As always leave your comments below or link me to your review if you’ve already posted it on Goodreads or Amazon. I would love to read your take.


Virtual Book ClubA reminder that we started a facebook group for the book club if you would rather discuss our monthly reads over there instead of in the comment section here. Message me on facebook to be added.

For February, our group fittingly picked a light rom-com by queen of the genre Nora Ephron (When Harry Met Sally, Sleepless in Seattle, etc). Heartburn promises to be less cumbersome than January’s book, so please join along with Libby, Steph, and the rest of our group as we read together.

“A Man Called Ove” book response and January selection!

Virtual Book ClubTo finish out the year we picked A Man Called Ove by Fredrik Backman, a book that has been making its way around many book club circles especially in the latter part of this year. The blurbs on the cover of this book pitched it as touching and heartwarming. I am generally a fan of Swedish things, so I was looking forward to reading this Swedish best-seller.

I will admit that this book did not win me over until the last couple of chapters. I’m not one to not finish books, but if I wasn’t reading it for book club, I might have set this one down and moved on to something more exciting. I found that Ove reminded me too much of people in my life who’ve let the process of following rules to the letter, and sticking to rigid principles instead of practicing flexibility, rob them of so much joy. I understand that is the point of the book, the word “curmudgeon” is right there on the cover, and yet when I dove in I really underestimated Ove’s curmudgeonliness.

[Spoilers in the next two paragraphs, I guess]
Ove’s preoccupation with ending his life really rubbed me the wrong way. Yes, his wife died and he doesn’t know how to adjust to the world at large without her. Suicidal tendencies are not out of the question when the most important person in the world is taken away. I know that depression is a crushing and inescapable feeling and I think the author treated the protagonist’s three failed suicide efforts (one serious, two more half-hearted) too lightly, as “day in the life” episodes instead of life-shattering moments which they would be.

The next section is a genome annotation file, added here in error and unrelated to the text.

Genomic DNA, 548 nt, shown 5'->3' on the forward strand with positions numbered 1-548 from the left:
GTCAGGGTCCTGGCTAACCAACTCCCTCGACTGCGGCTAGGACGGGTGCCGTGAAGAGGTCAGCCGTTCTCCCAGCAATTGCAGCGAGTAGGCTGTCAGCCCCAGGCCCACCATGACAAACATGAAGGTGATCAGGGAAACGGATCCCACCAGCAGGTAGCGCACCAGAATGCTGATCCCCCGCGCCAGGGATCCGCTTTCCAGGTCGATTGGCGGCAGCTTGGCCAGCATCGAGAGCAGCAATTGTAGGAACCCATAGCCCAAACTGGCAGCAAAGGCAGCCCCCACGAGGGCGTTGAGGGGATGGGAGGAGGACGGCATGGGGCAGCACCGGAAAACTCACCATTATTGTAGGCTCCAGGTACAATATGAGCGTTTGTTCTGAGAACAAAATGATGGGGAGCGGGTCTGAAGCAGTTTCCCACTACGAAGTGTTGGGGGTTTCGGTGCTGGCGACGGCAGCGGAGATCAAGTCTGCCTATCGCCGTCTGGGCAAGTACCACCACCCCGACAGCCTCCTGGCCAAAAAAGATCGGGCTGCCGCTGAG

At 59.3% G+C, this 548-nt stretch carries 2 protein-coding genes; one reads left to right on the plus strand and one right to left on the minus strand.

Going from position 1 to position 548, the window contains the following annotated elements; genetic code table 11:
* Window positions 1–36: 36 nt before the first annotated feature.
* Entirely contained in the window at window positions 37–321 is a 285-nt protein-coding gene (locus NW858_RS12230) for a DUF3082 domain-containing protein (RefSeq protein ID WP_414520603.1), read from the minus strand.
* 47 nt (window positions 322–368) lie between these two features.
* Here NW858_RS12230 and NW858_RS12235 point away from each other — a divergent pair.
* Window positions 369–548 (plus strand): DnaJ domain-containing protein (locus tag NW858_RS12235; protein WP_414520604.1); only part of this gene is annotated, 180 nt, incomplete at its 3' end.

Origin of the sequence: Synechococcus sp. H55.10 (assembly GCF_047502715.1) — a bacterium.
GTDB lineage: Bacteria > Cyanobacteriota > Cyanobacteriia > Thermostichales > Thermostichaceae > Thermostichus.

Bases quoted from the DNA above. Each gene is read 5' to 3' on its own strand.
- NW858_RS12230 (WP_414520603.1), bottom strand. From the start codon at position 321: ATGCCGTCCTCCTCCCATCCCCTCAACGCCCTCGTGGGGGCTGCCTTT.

It is revealed bit by bit that Ove has had a hard life. Growing up very poor, losing his house, his wife’s accident, losing his wife: these are all things that can make a person’s heart hard. However, the way the story is presented, it seems like Ove’s heart has always been hard even from childhood. In this way it is not like Ove’s diverse group of neighbors are helping him rediscover a version of himself that was lost long ago, but instead totally change his whole personality. Of course, the end where he does change himself to being open to his new neighbors and knits himself into the lives of those in his cul-de-sac is the best part of the book, and once we reach that point, it feels more like an epilogue than part of the story itself. So, aside from the fact that an elderly man changing his whole personality seems far-fetched, the end is by far the best part of the book and it does live up to the “touching” and “heartwarming” blurbs on the back. But it’s kind of too little, too late.

A Man Called Ove

There have been one or two book club reads that I’ve been “meh” about but this was the first one I actively disliked as I was reading it. Looking forward to what my fellow readers have to say in their responses! I know Libby will be posting one up and Steph might be posting one too so make sure to check out their blogs.

As always leave your comments below or link me to your review if you’ve already posted it on Goodreads or Amazon. I would love to read your take.


The Secret History of Wonder WomanA reminder that we started a facebook group for the book club if you would rather discuss our monthly reads over there instead of in the comment section here. Message me on facebook to be added.